Karl Blossfeldt German, 1865-1932

Karl Blossfeldt is best known for his magnified black-and-white images of plants and flowers. He was a German photographer, sculptor and teacher who worked in Berlin. Using his precise photographs, Blossfeldt revealed the sculptural qualities and textural details of each botanical subject. As a teenager he began his career as a sculptor and he completed an apprenticeship at the Art Ironworks and Foundry in Mägdesprung and then moved to Berlin to study ornamental design from 1884 to 1890 at the Kunstgewerbeschule (The Museum of Decorative Arts). From 1890 to 1896 he travelled through Greece, Italy and North Africa working for the artist Moritz Meurer, who theorized that natural forms were reproduced in art. From 1898 to 1931 Blossfeldt was a professor of design at the Kunstgewerbeschule where he taught the American sculptor Heinz Warneke. There Blossfeldt established an archive for his thousands of photographs that he used as an aid to teach his students about the ornamentation found in nature.


Blossfeldt was never formally trained as a photographer but he made a series of home-made cameras and fitted them with magnifying lenses that allowed him to photograph plant surfaces in unprecedented, magnified detail. This reflected his enduring interest in the repetitive patterns found in nature's textures and forms. By the 1920s, Blossfeldt's photographs had won him praise from the Neue Sachlichkeit photographers August Sander and Albert Renger-Patzsch. Blossfeldt's works were primarily used as teaching tools but his pictures achieved fame among the artistic avant-garde with the support of the gallerist Karl Nierendorf. Nierendorf mounted a solo show of Blossfeldt's pictures paired with African sculptures at his gallery in 1926 and in 1928 produced the first edition of Blossfeldt's monograph 'Urformen der Kunst' (Art Forms in Nature). Blossfeldt was 63 when 'Urformen der Kunst' quickly became an international bestseller and it made him famous almost overnight. Despite its intention to merely function as a teaching aid, it was quickly lauded as an important work of art. The abstract shapes and structures in nature that he revealed impressed his contemporaries with their clarity, precision and their presentation as essential forms in art and architecture. Following the enormous success of the book, Blossfeldt's work was a central feature of important exhibitions, including the 1929 shows 'Fotografie der Gegenwart' and 'Film und Foto'. Swiftly regarded as a seminal book on photography, Blossfeldt's objective and finely detailed imagery was praised by the writer Walter Benjamin, who compared Blossfeldt to Moholy-Nagy and the pioneers of New Objectivity. Benjamin ranked his achievements alongside the great photographers August Sander and Eugene Atget. The Surrealists also championed him and in 1929 Georges Bataille included his images in the periodical 'Documents'. In 1932 Blossfeldt published a second volume of his plant pictures, titled 'Wundergarten der Natur' (The Magic Garden of Nature).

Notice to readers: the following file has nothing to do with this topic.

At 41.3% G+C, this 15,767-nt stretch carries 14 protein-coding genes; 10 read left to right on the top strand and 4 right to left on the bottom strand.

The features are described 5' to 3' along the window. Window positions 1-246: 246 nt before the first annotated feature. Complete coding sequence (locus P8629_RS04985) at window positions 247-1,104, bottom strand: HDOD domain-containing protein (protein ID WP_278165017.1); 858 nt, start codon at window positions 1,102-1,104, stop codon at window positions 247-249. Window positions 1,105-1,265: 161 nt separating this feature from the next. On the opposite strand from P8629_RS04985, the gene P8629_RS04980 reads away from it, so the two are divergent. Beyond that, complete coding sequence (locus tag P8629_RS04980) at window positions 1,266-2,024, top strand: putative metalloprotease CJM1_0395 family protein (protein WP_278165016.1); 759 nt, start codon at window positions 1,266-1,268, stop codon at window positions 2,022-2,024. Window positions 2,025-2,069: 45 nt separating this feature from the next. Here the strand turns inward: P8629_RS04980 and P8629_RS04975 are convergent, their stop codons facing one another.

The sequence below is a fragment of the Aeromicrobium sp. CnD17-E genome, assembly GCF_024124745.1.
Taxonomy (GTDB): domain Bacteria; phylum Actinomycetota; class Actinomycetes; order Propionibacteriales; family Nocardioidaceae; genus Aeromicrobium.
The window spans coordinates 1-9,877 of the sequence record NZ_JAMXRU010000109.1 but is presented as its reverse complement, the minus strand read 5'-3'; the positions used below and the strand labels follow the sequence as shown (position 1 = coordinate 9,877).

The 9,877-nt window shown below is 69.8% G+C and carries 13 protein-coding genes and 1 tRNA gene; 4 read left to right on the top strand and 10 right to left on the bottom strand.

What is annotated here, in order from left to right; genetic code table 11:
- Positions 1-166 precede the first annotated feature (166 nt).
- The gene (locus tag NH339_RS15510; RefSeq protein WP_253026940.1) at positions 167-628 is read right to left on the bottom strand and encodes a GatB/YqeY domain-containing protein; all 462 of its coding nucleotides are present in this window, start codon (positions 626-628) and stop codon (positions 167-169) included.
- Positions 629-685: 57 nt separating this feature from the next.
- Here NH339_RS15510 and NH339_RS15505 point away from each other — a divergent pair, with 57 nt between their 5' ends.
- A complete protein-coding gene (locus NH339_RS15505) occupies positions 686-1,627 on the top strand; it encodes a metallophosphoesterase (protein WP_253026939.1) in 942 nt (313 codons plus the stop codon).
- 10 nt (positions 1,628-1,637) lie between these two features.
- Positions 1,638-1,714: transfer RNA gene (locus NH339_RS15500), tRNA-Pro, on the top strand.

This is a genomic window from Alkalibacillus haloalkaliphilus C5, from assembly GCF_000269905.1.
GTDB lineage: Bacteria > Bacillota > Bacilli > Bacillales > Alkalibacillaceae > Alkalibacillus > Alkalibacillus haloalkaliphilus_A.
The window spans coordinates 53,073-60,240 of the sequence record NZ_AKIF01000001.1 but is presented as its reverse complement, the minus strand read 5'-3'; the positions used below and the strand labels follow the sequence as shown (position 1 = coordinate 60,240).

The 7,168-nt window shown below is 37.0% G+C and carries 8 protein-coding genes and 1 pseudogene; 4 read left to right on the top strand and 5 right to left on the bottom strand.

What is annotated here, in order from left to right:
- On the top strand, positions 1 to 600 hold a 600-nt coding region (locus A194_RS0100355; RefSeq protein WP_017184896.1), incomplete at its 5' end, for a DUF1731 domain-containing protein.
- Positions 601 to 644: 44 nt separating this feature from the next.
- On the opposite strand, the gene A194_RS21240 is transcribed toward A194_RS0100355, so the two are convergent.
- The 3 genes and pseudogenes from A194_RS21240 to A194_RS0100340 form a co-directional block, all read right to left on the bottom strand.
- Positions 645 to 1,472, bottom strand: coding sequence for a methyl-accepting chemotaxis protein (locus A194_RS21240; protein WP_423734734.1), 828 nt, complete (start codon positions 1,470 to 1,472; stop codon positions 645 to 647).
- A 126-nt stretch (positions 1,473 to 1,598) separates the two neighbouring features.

Today, Blossfeldt's works are held in the collections of the Musée d'Orsay in Paris, The Museum of Modern Art in New York, and the National Gallery of Art in Washington, D.C., amongst others. In 2001 'Urformen der Kunst' was included in 'The Book of 101 Books' as one of the seminal photographic books of the twentieth century.


Blossfeldt once said: "The plant never lapses into mere arid functionalism; it fashions and shapes according to logic and suitability, and with its primeval force compels everything to attain the highest artistic form."